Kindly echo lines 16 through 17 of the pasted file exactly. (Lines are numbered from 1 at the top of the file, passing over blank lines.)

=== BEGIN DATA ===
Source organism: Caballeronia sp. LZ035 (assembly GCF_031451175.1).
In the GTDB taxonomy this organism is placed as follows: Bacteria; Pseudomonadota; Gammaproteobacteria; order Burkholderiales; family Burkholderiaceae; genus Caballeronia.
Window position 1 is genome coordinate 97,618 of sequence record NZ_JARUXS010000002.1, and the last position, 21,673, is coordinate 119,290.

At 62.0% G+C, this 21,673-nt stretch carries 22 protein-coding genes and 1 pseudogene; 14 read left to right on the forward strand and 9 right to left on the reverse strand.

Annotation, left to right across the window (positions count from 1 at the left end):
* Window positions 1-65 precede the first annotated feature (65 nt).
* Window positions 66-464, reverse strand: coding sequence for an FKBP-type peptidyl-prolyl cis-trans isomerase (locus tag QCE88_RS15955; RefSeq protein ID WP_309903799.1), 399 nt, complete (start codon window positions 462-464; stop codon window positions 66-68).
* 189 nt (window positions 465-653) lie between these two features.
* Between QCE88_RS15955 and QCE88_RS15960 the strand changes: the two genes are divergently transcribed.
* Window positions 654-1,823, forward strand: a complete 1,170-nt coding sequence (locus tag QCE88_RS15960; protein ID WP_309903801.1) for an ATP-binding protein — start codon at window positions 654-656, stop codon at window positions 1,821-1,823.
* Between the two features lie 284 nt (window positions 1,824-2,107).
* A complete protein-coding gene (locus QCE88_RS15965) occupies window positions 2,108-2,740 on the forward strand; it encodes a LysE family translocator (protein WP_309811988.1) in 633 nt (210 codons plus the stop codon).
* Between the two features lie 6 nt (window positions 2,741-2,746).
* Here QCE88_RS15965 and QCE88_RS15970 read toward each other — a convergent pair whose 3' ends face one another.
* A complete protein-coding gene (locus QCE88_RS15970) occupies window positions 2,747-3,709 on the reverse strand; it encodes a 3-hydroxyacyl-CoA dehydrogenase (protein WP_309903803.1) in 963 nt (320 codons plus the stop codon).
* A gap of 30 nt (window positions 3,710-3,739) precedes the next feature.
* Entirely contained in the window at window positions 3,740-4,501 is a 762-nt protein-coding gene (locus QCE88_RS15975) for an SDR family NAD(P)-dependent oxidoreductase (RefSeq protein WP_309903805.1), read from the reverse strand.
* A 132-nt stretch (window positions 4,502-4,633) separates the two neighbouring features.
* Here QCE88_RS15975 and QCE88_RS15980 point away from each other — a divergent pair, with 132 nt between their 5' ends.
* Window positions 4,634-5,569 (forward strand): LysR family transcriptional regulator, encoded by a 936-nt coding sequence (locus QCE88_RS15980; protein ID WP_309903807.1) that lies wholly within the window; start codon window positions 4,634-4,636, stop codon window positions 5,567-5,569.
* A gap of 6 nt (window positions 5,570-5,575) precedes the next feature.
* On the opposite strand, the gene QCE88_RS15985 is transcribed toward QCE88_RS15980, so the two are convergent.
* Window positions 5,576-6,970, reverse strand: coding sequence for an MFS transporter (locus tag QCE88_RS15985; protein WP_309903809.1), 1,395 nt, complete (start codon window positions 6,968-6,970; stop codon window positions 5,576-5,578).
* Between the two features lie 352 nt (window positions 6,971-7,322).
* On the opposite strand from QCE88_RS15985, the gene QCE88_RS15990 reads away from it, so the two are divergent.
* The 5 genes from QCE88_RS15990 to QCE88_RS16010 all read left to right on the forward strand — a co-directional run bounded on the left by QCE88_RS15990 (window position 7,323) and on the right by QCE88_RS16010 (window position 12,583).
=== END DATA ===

* A gap of 30 nt (window positions 3,710-3,739) precedes the next feature.
* Entirely contained in the window at window positions 3,740-4,501 is a 762-nt protein-coding gene (locus QCE88_RS15975) for an SDR family NAD(P)-dependent oxidoreductase (RefSeq protein WP_309903805.1), read from the reverse strand.